# If $f$ is real-valued bounded measurable and $\mu$ a complex measure, then $\left | \int_X f \mathrm d \mu \right | \le \int_X |f| \mathrm d |\mu|$

Let $$(X, \mathcal X)$$ be a measurable space. Let $$\mu$$ be a complex measure on $$X$$ and $$|\mu|$$ its variation. Then $$|\mu|$$ is a non-negative finite measure. By definition, $$|\mu(B)| \le |\mu| (B)$$ for all $$B \in \mathcal X$$.

Let $$\mu_1, \mu_2$$ be the real and imaginary parts of $$\mu$$. Then $$\mu_1, \mu_2$$ are finite signed measures such that $$\mu = \mu_1 + i \mu_2$$. Let $$(\mu_1^+, \mu_1^-)$$ and $$(\mu_2^+, \mu_2^-)$$ be the Jordan decompositions of $$\mu_1, \mu_2$$ respectively. Then $$\mu_1^+, \mu_1^-, \mu_2^+, \mu_2^-$$ are non-negative finite measures such that $$\mu_1 = \mu_1^+ - \mu_1^-$$ and $$\mu_2 = \mu_2^+ - \mu_2^-$$.

Integration w.r.t. $$\mu$$ is defined as follows.

• If $$f:X \to \mathbb R$$ is measurable then \begin{align} \int_X f \mathrm d \mu &:= \int_X f \mathrm d \mu_1 + i \int_X f \mathrm d \mu_2 \\ &:= \left [ \int_X f \mathrm d \mu_1^+ - \int_X f \mathrm d \mu_1^- \right ] + \left [ \int_X f \mathrm d \mu_2^+ - \int_X f \mathrm d \mu_2^- \right ], \quad (\star) \end{align} provided that each integral in $$(\star)$$ is well-defined.
• If $$f:X \to \mathbb C$$ is measurable then $$\int_X f \mathrm d \mu := \int_X (\operatorname{Re} f) \mathrm d \mu + i \int_X (\operatorname{Im} f) \mathrm d \mu.$$

In a proof of this result, I appealed to below inequality many times.

Theorem: If $$f:X \to \mathbb R$$ measurable bounded, then $$\left | \int_X f \mathrm d \mu \right | \le \int_X |f| \mathrm d |\mu|$$

As such, I would like to prove it. Could you have a check on my attempt?

Proof: For convenience, let $$\alpha$$ be the value of the LHS and $$\beta$$ that of the RHS.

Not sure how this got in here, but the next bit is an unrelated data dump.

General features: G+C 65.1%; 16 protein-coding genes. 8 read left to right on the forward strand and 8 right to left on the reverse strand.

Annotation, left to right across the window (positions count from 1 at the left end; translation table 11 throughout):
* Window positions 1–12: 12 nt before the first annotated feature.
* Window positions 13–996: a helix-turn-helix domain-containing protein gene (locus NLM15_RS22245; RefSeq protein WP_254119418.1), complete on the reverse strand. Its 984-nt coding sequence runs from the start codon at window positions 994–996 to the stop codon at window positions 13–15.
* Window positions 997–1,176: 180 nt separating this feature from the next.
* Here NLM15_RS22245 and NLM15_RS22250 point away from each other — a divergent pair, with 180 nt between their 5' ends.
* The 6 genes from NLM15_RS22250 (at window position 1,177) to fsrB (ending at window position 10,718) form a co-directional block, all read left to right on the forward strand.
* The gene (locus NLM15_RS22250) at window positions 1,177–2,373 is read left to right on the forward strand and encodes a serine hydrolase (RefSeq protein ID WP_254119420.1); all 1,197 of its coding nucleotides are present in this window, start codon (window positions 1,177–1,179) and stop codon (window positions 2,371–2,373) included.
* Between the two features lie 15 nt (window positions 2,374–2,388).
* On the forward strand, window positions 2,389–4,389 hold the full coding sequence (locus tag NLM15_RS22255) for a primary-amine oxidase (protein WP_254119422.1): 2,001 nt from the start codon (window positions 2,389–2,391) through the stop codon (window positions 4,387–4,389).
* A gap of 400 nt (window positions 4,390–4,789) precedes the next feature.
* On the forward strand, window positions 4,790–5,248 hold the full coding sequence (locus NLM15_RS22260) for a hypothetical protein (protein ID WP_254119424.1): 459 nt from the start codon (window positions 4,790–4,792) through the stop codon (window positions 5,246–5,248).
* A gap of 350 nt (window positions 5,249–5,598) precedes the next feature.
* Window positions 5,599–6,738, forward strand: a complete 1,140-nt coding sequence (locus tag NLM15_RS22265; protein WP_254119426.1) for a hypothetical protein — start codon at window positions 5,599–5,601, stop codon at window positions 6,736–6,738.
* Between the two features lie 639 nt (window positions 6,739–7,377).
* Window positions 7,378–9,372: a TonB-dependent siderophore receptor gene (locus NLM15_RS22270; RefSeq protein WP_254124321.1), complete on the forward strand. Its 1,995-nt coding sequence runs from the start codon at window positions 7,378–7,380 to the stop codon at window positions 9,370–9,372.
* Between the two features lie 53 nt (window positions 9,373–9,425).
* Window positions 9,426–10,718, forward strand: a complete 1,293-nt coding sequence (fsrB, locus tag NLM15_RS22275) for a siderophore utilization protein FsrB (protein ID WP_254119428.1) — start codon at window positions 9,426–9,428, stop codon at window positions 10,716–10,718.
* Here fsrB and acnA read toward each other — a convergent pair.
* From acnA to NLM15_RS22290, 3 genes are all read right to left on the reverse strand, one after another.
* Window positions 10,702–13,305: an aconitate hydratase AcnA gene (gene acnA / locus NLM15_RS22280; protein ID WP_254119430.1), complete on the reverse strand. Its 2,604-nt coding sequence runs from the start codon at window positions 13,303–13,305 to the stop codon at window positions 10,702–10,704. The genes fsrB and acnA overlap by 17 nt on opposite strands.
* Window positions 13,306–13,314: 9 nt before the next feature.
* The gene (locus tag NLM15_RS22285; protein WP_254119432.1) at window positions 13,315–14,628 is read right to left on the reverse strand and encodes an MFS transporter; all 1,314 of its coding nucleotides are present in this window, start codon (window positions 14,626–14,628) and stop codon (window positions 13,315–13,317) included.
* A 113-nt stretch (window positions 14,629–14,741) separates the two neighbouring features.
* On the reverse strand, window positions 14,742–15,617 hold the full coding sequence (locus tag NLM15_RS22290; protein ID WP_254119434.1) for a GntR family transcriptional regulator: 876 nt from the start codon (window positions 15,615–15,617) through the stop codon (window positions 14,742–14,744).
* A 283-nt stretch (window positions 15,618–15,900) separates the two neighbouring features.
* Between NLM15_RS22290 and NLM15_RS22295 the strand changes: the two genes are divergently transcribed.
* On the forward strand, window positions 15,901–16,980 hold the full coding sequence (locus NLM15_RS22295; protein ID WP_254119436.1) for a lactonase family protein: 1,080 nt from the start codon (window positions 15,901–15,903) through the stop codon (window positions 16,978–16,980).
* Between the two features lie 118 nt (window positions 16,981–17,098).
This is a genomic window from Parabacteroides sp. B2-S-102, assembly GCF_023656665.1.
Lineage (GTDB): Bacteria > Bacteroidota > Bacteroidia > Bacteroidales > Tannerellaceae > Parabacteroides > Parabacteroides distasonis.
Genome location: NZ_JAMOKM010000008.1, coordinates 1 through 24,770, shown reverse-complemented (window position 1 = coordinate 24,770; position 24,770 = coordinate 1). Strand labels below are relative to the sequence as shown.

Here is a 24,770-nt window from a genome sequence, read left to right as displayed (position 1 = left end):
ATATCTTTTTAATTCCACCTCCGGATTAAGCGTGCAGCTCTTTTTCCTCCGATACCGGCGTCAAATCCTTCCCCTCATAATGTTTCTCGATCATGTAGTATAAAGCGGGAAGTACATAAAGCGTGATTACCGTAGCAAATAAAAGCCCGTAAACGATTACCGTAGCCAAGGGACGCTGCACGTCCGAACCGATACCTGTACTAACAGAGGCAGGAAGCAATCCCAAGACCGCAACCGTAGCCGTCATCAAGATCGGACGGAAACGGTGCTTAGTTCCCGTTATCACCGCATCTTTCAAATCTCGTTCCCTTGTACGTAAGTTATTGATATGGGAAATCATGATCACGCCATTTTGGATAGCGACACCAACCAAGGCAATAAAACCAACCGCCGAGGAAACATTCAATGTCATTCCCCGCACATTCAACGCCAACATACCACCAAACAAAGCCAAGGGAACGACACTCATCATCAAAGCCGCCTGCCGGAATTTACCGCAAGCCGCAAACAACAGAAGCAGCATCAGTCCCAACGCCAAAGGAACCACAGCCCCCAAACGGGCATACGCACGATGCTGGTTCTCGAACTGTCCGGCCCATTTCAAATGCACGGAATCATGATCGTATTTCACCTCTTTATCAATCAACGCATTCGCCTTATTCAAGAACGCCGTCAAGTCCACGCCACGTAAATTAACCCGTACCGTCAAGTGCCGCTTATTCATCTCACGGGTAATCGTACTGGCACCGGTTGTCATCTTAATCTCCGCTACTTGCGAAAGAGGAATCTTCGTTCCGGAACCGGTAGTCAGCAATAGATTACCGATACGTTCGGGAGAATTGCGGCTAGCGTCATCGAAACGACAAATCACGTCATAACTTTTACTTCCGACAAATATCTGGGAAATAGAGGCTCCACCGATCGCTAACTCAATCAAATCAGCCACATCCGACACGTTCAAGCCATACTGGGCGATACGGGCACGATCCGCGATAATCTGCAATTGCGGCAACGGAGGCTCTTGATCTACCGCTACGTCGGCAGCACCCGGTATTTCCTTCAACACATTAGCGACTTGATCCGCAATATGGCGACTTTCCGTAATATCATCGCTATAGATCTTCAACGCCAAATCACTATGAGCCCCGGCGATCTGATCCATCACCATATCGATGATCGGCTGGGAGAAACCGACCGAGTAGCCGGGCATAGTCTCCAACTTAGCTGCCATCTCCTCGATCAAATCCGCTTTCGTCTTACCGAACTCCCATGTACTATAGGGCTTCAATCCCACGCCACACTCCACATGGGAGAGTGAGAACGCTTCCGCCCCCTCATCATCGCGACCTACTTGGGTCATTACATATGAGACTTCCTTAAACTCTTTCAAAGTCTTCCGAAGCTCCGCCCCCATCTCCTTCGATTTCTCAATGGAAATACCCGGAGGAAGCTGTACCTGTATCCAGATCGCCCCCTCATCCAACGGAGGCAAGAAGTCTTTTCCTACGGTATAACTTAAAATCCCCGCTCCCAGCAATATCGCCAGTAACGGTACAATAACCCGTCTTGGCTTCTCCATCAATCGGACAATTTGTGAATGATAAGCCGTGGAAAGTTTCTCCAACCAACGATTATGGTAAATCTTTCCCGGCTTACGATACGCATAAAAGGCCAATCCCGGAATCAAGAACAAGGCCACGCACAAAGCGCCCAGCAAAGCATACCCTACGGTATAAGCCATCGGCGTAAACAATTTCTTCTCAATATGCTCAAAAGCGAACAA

1. Let $$f = 1_B$$ with $$B \in \mathcal X$$. So $$f$$ is a characteristic function.

We have $$\alpha = |\mu(B)|$$ and $$\beta = |\mu| (B)$$. The claim then holds.

1. Let $$f = \sum_{i=1}^m b_i 1_{B_1}$$ with $$b_i \in \mathbb R$$ and $$B_i \in \mathcal X$$ such that $$B_i \cap B_j \neq \emptyset \iff i=j$$. So $$f$$ is a simple function.

We have $$\alpha = |\sum_{i=1}^m b_i \mu(B_i)|$$ and $$\beta = \sum_{i=1}^m |b_i| \cdot |\mu| (B_i)$$. The claim then holds thanks to triangle inequality and (1.)

1. Let $$f:X \to \mathbb R$$ be measurable bounded.

There is a sequence $$(f_n)$$ of simple functions such that $$(f_n)$$ is uniformly bounded and that $$f_n \to f$$ pointwise everywhere. By applying DCT for each term in $$(\star)$$, we have $$\alpha = \left | \lim_n \int_X f_n \mathrm d \mu \right | = \lim_n \left | \int_X f_n \mathrm d \mu \right | .$$

By (2.), we get $$\alpha \le \lim_n \int_X |f_n| \mathrm d |\mu|.$$

By DCT again, we have $$\lim_n \int_X |f_n| \mathrm d |\mu| = \int_X |f| \mathrm d |\mu| = \beta.$$

This completes the proof.

• For a reference, @DavidC.Ullrich gave an elegant proof based on the polar decomposition of a complex measure here. Nov 9, 2022 at 9:04
• (+1) Once you have the (real version) Radon-Nikodym theorem at your disposal, it is easy to get a complexificaton of it and see that $d\mu=h\,d|\mu|$ with $|h|=1$ using the definition of variation measure. This will simplify your proof considerably. Since you are interested in complexification of operators, I think this may be interesting to you Nov 9, 2022 at 14:11
• Also, this Bachellor's thesis has some interesing nuggets Nov 9, 2022 at 14:15